hold your computer for ransom, but did you know that thieves can use
this same technology to gain access to your mobile devices (smartphones,
tablets, etc.) and hold its contents for ransom?
Called Mobile Ransomware, this type of threat is less common (and can be less
damaging) than desktop ransomware. Here’s what you need to know to protect your
Make sure your mobile device has regularly-scheduled back-ups to the cloud for
everything from your photos and contacts to the any notes you have recorded.
This way, if you are compromised and have to do a factory reset on your device,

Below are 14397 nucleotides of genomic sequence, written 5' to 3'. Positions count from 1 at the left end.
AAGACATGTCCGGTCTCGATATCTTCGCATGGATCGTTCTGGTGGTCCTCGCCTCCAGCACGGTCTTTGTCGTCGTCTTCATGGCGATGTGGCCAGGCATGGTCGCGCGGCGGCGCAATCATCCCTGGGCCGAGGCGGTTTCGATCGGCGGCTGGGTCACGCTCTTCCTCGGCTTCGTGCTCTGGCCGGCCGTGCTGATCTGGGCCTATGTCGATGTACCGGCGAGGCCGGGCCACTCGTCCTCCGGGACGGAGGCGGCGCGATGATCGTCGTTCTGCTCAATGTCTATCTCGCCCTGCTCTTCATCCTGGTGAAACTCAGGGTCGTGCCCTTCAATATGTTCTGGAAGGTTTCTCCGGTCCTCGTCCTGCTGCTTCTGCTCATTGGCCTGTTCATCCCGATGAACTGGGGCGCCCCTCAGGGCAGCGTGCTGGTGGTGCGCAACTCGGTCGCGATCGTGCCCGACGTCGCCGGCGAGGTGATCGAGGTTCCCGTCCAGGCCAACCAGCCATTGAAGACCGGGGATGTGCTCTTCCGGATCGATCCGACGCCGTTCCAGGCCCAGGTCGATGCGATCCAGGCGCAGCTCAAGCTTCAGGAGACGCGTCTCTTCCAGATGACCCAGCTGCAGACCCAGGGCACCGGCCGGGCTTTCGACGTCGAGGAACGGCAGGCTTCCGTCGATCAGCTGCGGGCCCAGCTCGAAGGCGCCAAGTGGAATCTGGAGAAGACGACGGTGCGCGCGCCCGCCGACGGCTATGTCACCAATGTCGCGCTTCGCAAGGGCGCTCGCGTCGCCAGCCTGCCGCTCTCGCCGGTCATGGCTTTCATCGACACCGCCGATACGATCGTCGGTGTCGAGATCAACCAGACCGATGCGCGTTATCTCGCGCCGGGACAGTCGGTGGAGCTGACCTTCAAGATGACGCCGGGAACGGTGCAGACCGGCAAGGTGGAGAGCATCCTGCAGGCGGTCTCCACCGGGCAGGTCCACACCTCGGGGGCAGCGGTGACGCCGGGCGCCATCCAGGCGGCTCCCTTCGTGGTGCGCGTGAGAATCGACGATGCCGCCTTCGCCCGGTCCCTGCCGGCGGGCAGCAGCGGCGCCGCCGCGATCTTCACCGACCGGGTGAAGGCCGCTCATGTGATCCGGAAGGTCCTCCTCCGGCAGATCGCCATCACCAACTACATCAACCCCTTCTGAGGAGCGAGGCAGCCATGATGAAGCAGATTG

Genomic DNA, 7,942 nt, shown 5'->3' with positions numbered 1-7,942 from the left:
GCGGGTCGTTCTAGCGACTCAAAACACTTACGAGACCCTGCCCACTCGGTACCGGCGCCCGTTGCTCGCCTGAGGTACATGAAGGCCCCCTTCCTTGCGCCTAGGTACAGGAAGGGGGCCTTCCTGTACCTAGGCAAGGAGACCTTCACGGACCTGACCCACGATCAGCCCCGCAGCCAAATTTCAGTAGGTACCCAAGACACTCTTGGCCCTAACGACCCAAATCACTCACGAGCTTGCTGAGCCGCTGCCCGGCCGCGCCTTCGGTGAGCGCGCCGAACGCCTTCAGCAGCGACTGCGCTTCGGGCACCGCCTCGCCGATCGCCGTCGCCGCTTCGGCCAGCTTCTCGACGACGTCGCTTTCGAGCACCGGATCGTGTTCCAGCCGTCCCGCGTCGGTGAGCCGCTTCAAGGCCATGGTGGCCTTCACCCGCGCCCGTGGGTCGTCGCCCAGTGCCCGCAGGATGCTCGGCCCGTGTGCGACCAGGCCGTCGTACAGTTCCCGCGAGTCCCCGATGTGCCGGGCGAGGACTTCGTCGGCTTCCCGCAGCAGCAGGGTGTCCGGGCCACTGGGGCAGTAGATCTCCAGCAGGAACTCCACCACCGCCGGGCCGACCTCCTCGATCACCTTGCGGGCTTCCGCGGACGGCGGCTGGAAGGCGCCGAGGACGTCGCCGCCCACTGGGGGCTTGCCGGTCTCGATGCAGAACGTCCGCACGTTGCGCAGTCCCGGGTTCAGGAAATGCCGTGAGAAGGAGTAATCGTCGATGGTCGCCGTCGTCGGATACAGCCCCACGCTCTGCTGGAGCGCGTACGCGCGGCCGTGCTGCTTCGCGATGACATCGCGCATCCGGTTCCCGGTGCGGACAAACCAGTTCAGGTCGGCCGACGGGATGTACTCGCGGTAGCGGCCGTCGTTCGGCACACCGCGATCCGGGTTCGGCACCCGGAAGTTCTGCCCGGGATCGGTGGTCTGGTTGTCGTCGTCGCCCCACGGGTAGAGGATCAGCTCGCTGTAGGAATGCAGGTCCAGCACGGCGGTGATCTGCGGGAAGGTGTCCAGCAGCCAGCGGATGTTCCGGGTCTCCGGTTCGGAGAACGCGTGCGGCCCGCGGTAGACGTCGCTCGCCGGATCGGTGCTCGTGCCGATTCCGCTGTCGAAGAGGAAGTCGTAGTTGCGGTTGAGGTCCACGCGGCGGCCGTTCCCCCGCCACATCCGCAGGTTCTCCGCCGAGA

you can quickly restore your files from the cloud.
Only install mobile apps from trusted places like Apple’s App Store and Google
Play. If you need to reset your device, you will have quick access to the apps
you have already downloaded. Plus, most apps will keep a record of your
activity based on a username, etc., so you can pick up where you left off.
Don’t get baited by
phishing attempts. This means not clicking on suspicious links in your
email because unknown links can take you to a site where malicious software,
like ransomware, is installed on your device. If the email is from someone you
know, but the message seems out of character, you should consider calling that
person to confirm the message is indeed from them and not a scammer.